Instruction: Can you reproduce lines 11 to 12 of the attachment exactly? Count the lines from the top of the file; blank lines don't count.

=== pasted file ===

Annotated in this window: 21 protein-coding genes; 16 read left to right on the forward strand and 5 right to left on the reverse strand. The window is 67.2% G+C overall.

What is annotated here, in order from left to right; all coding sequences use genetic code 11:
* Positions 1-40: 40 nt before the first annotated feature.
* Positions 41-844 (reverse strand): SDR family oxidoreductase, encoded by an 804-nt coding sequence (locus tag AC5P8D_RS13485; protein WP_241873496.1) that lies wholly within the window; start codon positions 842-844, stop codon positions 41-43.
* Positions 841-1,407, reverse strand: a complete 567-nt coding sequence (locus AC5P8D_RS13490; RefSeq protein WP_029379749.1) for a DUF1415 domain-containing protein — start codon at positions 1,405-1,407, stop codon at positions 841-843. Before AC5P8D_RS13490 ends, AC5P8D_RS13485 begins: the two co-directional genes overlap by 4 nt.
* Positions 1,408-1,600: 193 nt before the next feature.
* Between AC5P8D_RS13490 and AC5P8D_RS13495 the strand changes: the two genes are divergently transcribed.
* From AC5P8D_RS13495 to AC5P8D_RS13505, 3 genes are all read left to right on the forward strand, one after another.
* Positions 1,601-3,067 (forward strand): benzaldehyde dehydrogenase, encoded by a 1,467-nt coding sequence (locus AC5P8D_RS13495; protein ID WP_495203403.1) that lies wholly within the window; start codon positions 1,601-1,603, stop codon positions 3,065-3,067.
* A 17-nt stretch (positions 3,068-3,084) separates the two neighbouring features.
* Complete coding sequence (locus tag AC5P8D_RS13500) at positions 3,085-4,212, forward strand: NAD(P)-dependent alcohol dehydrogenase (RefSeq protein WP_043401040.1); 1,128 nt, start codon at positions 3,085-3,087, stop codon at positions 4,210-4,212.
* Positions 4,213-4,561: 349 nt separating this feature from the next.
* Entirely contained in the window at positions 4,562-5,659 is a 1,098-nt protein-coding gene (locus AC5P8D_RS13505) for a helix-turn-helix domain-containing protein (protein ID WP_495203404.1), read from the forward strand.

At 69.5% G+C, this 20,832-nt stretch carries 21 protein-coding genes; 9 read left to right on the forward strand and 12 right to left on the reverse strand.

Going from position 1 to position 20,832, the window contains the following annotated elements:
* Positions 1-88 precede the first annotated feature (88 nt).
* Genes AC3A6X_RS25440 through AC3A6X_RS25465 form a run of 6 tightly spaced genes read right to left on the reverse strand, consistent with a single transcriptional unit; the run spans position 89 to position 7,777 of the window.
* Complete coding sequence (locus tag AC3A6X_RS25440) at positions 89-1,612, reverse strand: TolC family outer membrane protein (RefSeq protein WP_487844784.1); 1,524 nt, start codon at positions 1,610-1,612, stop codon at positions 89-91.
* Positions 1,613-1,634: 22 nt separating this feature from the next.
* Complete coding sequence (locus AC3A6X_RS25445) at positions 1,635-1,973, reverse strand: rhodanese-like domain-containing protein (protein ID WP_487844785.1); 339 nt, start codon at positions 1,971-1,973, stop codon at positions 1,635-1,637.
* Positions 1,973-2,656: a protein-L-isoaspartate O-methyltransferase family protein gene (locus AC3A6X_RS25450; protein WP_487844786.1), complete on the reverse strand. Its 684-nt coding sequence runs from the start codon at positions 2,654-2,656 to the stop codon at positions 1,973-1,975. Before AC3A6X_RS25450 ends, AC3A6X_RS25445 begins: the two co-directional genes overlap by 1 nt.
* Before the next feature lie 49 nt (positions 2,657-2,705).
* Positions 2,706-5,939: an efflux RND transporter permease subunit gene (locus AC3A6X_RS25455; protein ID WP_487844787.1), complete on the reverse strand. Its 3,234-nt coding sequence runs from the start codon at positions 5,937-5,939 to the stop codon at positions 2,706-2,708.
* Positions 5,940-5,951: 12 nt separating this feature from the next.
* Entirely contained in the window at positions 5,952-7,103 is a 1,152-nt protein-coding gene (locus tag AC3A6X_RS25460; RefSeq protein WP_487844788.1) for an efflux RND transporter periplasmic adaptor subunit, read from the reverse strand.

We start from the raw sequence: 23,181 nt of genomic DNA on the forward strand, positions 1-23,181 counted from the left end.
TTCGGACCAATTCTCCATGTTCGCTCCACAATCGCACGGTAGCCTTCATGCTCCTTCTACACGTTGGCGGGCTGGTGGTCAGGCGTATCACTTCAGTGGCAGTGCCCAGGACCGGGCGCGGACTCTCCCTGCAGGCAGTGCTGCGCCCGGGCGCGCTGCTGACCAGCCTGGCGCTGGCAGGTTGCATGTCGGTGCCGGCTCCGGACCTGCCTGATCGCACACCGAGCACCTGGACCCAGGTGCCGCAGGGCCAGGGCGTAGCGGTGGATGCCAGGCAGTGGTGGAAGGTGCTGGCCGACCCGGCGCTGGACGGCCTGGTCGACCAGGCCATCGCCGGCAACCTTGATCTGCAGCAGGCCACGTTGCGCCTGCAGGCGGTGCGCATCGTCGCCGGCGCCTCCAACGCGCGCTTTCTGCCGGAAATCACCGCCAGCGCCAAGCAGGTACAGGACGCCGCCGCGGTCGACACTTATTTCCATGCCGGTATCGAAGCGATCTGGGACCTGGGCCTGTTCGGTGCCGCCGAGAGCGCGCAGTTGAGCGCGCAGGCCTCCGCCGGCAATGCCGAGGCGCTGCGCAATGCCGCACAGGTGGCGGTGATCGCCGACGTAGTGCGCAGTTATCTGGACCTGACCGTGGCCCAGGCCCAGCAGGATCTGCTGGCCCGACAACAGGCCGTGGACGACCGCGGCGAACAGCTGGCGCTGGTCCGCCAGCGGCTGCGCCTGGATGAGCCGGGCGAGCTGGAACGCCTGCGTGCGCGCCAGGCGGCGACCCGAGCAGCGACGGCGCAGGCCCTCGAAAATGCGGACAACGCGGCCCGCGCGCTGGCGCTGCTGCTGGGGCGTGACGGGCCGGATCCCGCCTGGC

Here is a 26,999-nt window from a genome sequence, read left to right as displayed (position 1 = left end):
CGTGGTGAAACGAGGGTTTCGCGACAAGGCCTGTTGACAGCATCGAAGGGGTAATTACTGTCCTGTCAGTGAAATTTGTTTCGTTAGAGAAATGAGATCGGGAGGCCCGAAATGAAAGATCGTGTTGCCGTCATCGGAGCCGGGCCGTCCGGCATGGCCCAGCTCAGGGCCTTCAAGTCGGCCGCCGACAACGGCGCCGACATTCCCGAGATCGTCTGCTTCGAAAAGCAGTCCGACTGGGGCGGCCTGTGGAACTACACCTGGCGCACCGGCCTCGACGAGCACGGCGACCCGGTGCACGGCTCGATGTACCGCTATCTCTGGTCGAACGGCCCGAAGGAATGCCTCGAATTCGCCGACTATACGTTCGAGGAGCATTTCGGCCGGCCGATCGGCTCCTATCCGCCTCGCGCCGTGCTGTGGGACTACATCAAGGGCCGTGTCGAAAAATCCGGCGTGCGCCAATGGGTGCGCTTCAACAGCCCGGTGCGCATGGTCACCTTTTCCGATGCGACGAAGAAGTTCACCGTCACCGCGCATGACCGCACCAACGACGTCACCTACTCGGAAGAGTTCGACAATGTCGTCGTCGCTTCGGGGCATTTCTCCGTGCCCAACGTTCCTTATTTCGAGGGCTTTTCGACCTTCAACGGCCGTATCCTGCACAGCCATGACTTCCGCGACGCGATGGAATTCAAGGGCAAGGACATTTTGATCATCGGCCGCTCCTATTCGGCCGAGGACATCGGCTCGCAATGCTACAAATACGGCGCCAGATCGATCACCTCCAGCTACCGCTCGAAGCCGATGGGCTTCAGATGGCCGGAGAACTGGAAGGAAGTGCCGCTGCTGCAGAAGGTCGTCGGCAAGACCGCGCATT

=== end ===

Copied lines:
* Complete coding sequence (locus tag AC5P8D_RS13500) at positions 3,085-4,212, forward strand: NAD(P)-dependent alcohol dehydrogenase (RefSeq protein WP_043401040.1); 1,128 nt, start codon at positions 3,085-3,087, stop codon at positions 4,210-4,212.
* Positions 4,213-4,561: 349 nt separating this feature from the next.